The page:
The Netofa Valley Pipeline Project

The Netofa Valley Pipeline Project: Rehabilitation of the Sea of Galilee and Reinforcement of the Water Supply to Northern Israel

For most of the State of Israel’s existence, the Sea of Galilee has been synonymous with the source of sweet fresh water for households and for agriculture.  Since Mekorot completed the construction of the New National Water Carrier, a mega-project that has brought the State of Israel into the era of desalination, Israel’s dependence on the Sea of Galilee as a major source of water has decreased significantly. Why, then, does the State of Israel and Mekorot see the low water level of the Sea of Galilee in recent years as a problem that needs to be addressed? And how does Mekorot intend to do this? This article will discuss these two questions. 

One of the consequences of the drought that has gripped Israel in recent years, and the north of the country in particular, is a significant decline in the water level of the Sea of Galilee. As of today, the lake is more than five meters below the upper red line. The natural sources of water that contribute to filling the lake are the Jordan and the side streams. The climatic forecasts indicate that the amount of water following into the lake’s catchment basin is expected to continue to decline, along with the depletion of additional water sources in the vicinity of the Sea of Galilee and in the north of the country in general. In addition, the consumption of water in the area surrounding the Sea of Galilee (for households, agriculture and industry) is expected to increase in the coming years, as well as Israel’s commitment under the peace agreement to supply water to the Kingdom of Jordan. In light of these two estimates, a national infrastructure project was announced for the preservation of the Sea of Galilee and its environs. The project has two goals: Firstly, to maintain the balance of the ecological system in the Sea of Galilee and in the north of the country in general; Secondly, the preservation of the Sea of Galilee as a strategic source of water for Israel’s water industry. Conservation of the points of entry of the water is important for the replacement of water in the Sea of Galilee, and for preserving the salinity level that is suitable for consumption by households, industry and agriculture.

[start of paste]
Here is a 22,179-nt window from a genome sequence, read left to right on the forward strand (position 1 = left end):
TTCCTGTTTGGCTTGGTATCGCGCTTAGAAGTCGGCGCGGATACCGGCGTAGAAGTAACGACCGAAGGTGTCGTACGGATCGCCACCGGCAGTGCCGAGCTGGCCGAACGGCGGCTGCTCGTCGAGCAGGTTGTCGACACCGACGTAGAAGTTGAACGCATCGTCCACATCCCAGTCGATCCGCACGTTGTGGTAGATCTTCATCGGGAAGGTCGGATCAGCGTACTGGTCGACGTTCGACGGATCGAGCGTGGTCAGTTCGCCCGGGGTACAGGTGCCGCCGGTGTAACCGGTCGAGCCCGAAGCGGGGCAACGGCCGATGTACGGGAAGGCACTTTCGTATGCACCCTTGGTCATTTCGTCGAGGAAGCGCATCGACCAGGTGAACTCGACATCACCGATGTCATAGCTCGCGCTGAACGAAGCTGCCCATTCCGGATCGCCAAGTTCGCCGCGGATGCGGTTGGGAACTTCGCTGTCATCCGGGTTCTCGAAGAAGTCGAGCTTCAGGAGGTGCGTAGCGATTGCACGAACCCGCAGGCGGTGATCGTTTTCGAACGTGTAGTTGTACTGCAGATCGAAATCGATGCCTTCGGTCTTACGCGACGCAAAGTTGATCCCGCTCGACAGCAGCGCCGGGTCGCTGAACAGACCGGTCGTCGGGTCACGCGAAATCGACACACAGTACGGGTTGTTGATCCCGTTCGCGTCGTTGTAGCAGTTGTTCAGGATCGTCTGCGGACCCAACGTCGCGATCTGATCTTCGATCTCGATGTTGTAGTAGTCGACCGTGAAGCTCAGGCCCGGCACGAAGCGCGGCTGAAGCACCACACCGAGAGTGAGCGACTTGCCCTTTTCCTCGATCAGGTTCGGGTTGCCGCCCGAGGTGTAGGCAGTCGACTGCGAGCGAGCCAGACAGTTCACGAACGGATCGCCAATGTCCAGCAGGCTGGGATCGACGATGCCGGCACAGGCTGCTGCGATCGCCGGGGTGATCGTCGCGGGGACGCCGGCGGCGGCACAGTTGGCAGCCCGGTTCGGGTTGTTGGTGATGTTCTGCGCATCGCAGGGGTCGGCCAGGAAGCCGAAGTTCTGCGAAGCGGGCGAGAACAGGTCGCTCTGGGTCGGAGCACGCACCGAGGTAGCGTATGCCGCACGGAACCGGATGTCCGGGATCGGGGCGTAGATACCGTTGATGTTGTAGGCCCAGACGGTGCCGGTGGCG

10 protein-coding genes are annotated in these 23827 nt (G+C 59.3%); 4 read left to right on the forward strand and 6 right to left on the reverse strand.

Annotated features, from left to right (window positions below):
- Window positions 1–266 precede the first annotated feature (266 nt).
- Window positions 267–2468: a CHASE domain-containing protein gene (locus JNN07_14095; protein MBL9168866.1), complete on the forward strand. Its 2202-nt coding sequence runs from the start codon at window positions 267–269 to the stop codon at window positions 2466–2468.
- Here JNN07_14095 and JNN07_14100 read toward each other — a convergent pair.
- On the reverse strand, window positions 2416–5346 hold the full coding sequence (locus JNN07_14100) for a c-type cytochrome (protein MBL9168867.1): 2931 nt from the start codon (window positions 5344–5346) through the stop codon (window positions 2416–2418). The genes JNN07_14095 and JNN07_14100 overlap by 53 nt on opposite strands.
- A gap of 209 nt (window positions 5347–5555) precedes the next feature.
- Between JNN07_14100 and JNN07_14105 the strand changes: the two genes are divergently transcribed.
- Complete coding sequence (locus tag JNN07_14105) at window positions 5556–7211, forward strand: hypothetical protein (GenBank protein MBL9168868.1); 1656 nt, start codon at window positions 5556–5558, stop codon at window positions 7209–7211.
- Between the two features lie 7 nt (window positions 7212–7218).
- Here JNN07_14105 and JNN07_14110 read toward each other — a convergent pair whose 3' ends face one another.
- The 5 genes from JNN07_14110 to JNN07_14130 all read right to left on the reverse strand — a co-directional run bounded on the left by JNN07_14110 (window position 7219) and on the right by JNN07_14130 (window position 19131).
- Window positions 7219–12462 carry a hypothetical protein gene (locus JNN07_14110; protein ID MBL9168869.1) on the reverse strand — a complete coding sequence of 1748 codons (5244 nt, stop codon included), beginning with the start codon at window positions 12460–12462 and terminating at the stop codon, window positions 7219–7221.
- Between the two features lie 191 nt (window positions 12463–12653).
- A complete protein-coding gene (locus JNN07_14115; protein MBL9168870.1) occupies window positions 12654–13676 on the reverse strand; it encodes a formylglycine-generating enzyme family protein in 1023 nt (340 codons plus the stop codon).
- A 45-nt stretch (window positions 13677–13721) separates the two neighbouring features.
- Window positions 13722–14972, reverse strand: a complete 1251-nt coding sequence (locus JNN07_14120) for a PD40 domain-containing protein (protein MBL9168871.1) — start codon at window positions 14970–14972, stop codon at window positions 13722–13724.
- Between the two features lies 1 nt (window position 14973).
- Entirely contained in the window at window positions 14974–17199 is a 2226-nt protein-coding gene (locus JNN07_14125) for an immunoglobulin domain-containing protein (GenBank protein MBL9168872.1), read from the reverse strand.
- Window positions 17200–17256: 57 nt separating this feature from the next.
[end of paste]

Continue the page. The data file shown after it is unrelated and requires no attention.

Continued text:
In view of the fact that the amount of water flowing into the Sea of Galilee is decreasing, while consumption is increasing, maintaining the flow of water into the Sea of Galilee requires the importation of water from external sources. Thus, for the first time in the history of the water industry in Israel, massive and systematic conveyance of water is being planned from the center of the country to the north of the country.

Because the most northern desalination plant in Israel is situated in Hadera (a desalination plant in the Western Galilee is still in the planning stages), the project includes developing a water conveyance system from the center of the country to the north by establishing large water reservoirs to be deployed nationwide and the laying of a parallel pipeline of varying diameters as part of the National Carrier Plan.

At this stage, the system is being planned so that the surplus desalinated water – which exists mainly during the winter season when no irrigation is done – can be pumped from the national system to the Sea of Galilee. The system is being designed in such a way that, in the future, the system can continue northwards, in order to supply the area above the Sea of Galilee, and to increase the supply to the northern part of Israel. Water from the national system will reach Eshkol Reservoir in the Beit Netofa Valley in the Lower Galilee.

At the initial stage, a system will be built that will be fed from the National Carrier. This system will transfer water by means of a pumping station and a main line to the north. The route will pass through the filtered water reservoir at the Eshkol site, and parallel to the Netofa canal, which is part of the National Carrier system. The route is planned to bypass Eilabun from the south and to cross Road 65 in the tunnel, and then to continue north. The water will flow to the Sea of Galilee through the streams flowing into it from the west. In the future, it will be possible to continue the route northwards, and to connect it to Mekorot’s regional plants. This will increase the reliability of supply to consumers, in that it will provide a solution in cases of local or regional water shortages. The system has been designed for two supply scenarios, one for summer and the other for winter, depending on the amount of excess water available in the national system.

Intensive planning is underway for Mekorot’s Jordan District pipeline and its construction according to strict deadlines, using the area of the Eshkol site and the area of the Netofa Canal strip. Mekorot has already begun laying a 64-inch water pipe to clean up excess desalinated water from the Eshkol site. Work on the pipeline and the pumping station is expected to be completed within about two years.

At the same time, Mekorot is promoting the planning of additional pumping stations and pools between Rosh HaAyin and the Eshkol site, which will enable the transfer of surplus water from the national system, and from desalination plants, to the north of the country, in times of need. This system will improve the operational efficiency of the national system, the reliability of supply to consumers, and the ability to protect the Sea of Galilee and its catchment basin in times of crisis.

The cost of the project in the initial stage is approx. NIS 300 million, which will come from Mekorot’s current development budget, while the investment in the overall project is estimated to be NIS 1 billion.